USDA Shifting Toward Healthier Commodities Program for School Meals

October 08, 2009 | Written By:

By Mark Bishop, HSC Deputy Director

Earlier this month, I participated in a U.S. Senate briefing on
improving the nutritional quality of school commodity foods. Ensuring
healthy commodities is an important component of a healthy and properly
funded school meal program.

First a bit of a background on commodity
foods. . .

The USDA runs the Commodity Foods Program, which essentially
provides schools agricultural products — both whole and processed foods.
The availability of this food can often make the difference between a
program that loses or makes money by providing about 15 to 20
percent of the food items for a lunch menu. At the same time, this program has
also been criticized for distributing unhealthful processed foods and
low-quality proteins.

However, things have changed at the
USDA, and their commodity food offerings are getting better. Currently the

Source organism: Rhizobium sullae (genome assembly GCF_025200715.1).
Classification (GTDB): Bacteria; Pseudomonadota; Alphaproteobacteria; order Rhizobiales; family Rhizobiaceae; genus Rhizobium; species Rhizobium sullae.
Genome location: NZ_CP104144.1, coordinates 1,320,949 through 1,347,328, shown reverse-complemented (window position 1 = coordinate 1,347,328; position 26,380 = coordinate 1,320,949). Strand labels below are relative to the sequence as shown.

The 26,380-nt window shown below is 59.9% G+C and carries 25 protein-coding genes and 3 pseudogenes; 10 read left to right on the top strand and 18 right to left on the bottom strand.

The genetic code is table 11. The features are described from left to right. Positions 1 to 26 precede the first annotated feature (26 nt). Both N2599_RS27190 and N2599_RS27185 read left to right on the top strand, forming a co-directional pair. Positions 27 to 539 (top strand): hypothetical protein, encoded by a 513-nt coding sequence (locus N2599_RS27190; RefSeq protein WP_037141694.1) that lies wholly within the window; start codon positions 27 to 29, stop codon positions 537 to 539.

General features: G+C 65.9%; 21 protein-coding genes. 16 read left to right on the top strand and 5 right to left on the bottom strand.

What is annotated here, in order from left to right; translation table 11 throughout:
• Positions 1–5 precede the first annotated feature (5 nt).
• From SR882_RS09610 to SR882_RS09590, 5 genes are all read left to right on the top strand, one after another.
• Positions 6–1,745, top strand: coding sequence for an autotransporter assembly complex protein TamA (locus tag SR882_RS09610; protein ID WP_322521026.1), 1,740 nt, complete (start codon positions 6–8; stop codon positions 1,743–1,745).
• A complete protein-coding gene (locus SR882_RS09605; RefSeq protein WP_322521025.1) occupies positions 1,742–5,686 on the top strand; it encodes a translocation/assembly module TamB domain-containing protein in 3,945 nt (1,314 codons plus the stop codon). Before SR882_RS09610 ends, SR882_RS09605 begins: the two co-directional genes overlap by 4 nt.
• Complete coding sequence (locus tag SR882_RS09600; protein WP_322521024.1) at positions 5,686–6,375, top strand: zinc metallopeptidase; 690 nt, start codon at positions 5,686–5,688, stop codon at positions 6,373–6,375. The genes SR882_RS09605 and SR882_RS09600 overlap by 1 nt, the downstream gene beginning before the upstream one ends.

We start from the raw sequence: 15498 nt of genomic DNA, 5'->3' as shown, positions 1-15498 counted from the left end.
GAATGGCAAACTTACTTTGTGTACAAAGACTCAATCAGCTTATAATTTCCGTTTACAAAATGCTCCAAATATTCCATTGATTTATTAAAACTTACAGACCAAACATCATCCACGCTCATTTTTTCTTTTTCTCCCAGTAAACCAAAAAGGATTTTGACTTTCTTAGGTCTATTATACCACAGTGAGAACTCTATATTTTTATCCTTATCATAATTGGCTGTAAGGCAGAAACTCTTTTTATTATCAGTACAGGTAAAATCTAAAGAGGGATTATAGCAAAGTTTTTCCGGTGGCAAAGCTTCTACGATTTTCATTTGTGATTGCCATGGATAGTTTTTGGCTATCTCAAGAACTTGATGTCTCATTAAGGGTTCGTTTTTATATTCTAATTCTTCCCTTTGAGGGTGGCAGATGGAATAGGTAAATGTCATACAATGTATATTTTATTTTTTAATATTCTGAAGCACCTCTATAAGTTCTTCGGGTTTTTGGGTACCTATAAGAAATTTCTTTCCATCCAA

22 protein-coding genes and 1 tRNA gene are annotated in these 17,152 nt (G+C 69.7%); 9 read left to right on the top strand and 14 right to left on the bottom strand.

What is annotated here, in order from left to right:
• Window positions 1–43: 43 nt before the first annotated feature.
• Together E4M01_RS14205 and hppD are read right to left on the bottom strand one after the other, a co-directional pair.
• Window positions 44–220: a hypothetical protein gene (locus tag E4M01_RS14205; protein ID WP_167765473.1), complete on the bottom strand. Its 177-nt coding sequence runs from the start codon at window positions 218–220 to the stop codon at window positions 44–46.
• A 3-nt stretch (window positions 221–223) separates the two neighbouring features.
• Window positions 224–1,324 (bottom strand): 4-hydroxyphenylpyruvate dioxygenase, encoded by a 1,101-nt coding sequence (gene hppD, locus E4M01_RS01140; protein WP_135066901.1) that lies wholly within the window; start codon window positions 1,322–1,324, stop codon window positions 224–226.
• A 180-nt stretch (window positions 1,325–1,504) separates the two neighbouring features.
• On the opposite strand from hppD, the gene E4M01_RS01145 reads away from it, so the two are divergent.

program is offering low-fat cheeses, lean meats and bread products that
are whole grain. And they are committed to bringing more and healthier
options to their listing of available food items.

One day prior to this briefing, Senator Blanche Lincoln, chair of the Senate Agriculture Committee, introduced S1650,
a bill to improve the purchase and processing of healthful commodities
for use in school meal programs. This bill would essentially put into
law the healthful improvements that the USDA has been making. We
believe that this should and will become an important part of the
discussion around the Child Nutrition Act.

The briefing was
sponsored by Senator Lincoln and organized by the National Alliance for
Nutrition and Activity
(NANA) and the Center for Science in the Public
. As a NANA partner, we were excited about the well-attended
briefing and the changes this means for school food.

Thank you to NANA and Senator Lincoln for their leadership on this issue.

And if you're interested in improving school food, support HSC's efforts to bring healthier options to the table. Our annual Cooking Up Change healthy cooking contest puts the task of creating a healthy menu in the hands of student chefs, who always cook up healthy, tasty options while exceeding USDA guidelines on a very, very tight budget. Imagine what they — and our school food service providers across the nation — could do with more money for better food.

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